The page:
Originally Posted by

**billy ross**
In both of your examples you are describing deviation from trend or from average. However, we're talking financials here, year over year performance, where each year builds upon the previous year, and changes in financial numbers are generally measured per cent per annum. Thus stock market returns and interest rates would generally be described per cent per annum. Sometimes a cumulative return over a longer period is used, as I earlier used a 45% increase over 10 years in property values in Philly, but that tends to confuse things since everything else is measured per annum and not per decade. The fact that we're talking about a stretch which lasts at least two years here means that changes need to be adjusted to account for how many years they are averaged over. In this case it is at least two years, but it may be longer. If I pay 7% per annum to the bank for money I borrow and it goes on for two years, I'll have owed them 14%. However, most people would still consider that I paid 7% per annum. Similarly, if I only borrowed the money for one month, the interest may be calculated on a per diem basis, but it is generally expressed and understood on a per annum basis.

Fundamentally in every period the base changes due to what happened in the previous period, and the change during that period is calculated relative to the baseline at the beginning of the period. To calculate things relative to day one all of the time would be quite confusing. I think the reason you're confused is that you for whatever reason refuse to use compounding. Any successful investor knows and appreciates the value of compounding your return. To use real numbers, the real increases are less than 10 and 4. In reality, they're 9.9% and 3.8%, I believe. Despite the fact that they're less than the numbers that you use, the front-end loading of the tax increase combined with the effect of compounding causes the tax in year two to be $114.08, which is less than 7% per annum. Do you calculate your annual salary increases based upon what your salary was when you first joined the company, or do you calculate them based upon what it was immediately before the latest increase? If you started out at $10 per hour and after much hard work you get a raise from $20 per hour to $22 per hour, you got a 10% raise, not a 20% raise.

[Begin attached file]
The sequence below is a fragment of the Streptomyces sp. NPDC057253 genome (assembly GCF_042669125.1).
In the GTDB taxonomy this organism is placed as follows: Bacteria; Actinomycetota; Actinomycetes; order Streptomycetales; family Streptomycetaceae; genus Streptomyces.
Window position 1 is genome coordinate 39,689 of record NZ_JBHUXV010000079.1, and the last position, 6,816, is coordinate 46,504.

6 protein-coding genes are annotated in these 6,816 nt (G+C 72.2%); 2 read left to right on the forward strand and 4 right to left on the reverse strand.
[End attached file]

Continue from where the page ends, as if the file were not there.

There are places I own where the rents are twice what they were when I first bought the place. I have a place coming up now where the rent was $700 per month when I first renovated it. Now the rent is $1,300 per month. There is great interest in the house at $1,400 per month. While the rents will have doubled (if I get a taker at that number) since I first renovated it back in 1999, I only count it as a $100 rent increase, since my baseline rent now is $1,300 per month. I have another place where I granted a concessionary rent of $400 per month temporarily before I put someone else in at $550 (I believe) back in 1998. Now the rent is $800, and it has been for over two years. If I rent it at $850 or $875, I'll count it as an increase of $50 per month or $75 per month, not $450 or $475 per month. I think the problem is that you're not changing your baseline for year two, and that's why you see it as a whacky 12% average increase. You're averaging two years increase over the baseline in the very first year, which of course wasn't even the very first year, since Philly has been collecting property taxes for centuries. I'd love to see a regression comparing the property taxes in Philly versus property values in Philly over time, and to know how that compares to our suburbs and other cities. My suspicion is that it would show that in Philly property taxes have been trending cheaper, both relative to our historical performance and relative to our competitors. I'm not sure, though. This recent 14% jolt has been an attempt to rectify that, and I hope that it trends back to the mean.

## Idiot standing by door on trolley...

Today, 04:04 PM in West Philadelphia / University City